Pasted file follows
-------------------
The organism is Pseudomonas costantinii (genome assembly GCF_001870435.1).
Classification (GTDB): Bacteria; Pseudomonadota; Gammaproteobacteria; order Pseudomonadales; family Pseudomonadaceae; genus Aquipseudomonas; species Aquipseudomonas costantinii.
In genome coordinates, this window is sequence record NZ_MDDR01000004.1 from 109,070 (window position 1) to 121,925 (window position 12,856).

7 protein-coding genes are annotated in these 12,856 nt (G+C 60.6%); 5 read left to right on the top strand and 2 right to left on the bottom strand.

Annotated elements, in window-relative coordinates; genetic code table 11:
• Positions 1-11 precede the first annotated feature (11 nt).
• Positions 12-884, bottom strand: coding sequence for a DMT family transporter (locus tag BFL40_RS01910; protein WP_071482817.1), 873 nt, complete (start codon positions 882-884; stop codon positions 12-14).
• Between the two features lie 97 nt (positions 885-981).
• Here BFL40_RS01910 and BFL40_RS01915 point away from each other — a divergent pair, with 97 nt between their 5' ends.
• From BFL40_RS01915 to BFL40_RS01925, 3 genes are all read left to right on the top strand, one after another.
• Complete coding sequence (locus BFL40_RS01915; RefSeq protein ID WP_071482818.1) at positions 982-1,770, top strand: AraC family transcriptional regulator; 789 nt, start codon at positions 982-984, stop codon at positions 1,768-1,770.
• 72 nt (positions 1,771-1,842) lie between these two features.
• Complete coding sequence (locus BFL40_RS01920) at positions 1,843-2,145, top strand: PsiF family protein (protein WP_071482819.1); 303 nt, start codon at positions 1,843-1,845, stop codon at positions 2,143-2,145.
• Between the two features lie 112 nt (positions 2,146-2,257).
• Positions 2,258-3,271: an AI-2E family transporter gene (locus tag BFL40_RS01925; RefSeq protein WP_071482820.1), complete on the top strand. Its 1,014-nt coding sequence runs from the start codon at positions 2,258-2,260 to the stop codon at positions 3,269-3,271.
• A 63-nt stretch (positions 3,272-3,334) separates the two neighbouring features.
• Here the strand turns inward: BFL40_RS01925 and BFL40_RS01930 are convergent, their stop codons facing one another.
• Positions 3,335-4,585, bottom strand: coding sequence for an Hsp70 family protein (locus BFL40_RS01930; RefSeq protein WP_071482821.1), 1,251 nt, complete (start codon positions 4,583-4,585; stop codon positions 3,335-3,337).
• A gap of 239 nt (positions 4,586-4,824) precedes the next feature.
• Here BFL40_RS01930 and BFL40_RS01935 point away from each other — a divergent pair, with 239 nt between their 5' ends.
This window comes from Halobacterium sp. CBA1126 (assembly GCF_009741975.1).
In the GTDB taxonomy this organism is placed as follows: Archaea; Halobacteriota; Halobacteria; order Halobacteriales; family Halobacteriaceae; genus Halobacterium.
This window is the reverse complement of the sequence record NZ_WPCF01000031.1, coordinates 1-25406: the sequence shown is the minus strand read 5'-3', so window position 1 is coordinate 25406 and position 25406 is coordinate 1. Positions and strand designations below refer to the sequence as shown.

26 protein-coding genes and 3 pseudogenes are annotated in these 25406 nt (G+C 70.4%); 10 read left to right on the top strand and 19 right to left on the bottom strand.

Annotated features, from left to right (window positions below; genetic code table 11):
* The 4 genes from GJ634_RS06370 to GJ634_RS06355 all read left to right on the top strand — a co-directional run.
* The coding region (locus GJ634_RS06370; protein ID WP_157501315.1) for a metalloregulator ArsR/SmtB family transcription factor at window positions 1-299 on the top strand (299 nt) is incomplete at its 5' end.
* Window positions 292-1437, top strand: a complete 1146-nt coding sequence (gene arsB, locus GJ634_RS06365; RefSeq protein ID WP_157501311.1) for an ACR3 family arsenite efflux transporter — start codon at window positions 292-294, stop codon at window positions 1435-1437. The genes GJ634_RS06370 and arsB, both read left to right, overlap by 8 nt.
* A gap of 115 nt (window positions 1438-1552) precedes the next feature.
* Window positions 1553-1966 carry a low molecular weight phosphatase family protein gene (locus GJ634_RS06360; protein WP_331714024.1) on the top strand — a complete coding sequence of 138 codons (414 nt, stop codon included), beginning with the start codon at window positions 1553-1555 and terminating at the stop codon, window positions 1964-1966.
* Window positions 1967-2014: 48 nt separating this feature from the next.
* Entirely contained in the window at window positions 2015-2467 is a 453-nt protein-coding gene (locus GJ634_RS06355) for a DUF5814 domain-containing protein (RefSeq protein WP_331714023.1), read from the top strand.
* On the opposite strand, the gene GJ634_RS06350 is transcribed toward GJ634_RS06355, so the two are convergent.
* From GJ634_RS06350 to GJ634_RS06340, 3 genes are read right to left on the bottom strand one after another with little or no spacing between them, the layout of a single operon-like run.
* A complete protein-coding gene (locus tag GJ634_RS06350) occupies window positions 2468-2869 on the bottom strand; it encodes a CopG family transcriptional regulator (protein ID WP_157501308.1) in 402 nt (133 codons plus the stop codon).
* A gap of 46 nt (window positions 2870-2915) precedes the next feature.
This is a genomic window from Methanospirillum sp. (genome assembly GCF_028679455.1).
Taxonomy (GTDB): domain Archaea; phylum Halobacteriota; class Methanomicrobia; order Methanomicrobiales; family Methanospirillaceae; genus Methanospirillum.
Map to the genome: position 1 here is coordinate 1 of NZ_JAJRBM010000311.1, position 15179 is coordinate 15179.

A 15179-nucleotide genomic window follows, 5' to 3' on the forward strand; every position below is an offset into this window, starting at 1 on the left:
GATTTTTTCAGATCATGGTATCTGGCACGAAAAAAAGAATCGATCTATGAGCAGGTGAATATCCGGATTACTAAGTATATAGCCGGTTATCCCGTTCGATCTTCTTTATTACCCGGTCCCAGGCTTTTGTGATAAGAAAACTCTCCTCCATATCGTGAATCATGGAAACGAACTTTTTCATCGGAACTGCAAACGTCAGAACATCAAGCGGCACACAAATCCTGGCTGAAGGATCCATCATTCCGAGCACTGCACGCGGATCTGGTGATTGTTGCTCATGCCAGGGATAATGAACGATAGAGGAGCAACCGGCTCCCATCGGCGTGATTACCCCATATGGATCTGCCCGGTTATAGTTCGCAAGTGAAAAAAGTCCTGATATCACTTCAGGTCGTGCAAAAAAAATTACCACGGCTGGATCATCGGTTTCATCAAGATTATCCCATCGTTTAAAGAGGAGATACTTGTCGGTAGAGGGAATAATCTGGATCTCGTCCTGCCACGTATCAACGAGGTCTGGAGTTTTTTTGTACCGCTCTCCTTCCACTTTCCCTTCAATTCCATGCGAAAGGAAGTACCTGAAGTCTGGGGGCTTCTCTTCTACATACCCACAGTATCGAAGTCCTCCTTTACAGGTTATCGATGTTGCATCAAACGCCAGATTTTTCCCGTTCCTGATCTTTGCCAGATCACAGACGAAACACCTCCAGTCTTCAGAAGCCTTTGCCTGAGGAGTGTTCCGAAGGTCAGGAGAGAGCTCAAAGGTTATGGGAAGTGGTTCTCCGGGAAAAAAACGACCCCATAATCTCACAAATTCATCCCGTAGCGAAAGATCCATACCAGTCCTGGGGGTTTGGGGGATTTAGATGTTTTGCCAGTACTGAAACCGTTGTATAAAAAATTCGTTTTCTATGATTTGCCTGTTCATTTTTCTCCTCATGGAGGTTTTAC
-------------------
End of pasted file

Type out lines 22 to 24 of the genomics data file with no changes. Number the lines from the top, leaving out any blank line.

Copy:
In the GTDB taxonomy this organism is placed as follows: Archaea; Halobacteriota; Halobacteria; order Halobacteriales; family Halobacteriaceae; genus Halobacterium.
This window is the reverse complement of the sequence record NZ_WPCF01000031.1, coordinates 1-25406: the sequence shown is the minus strand read 5'-3', so window position 1 is coordinate 25406 and position 25406 is coordinate 1. Positions and strand designations below refer to the sequence as shown.

26 protein-coding genes and 3 pseudogenes are annotated in these 25406 nt (G+C 70.4%); 10 read left to right on the top strand and 19 right to left on the bottom strand.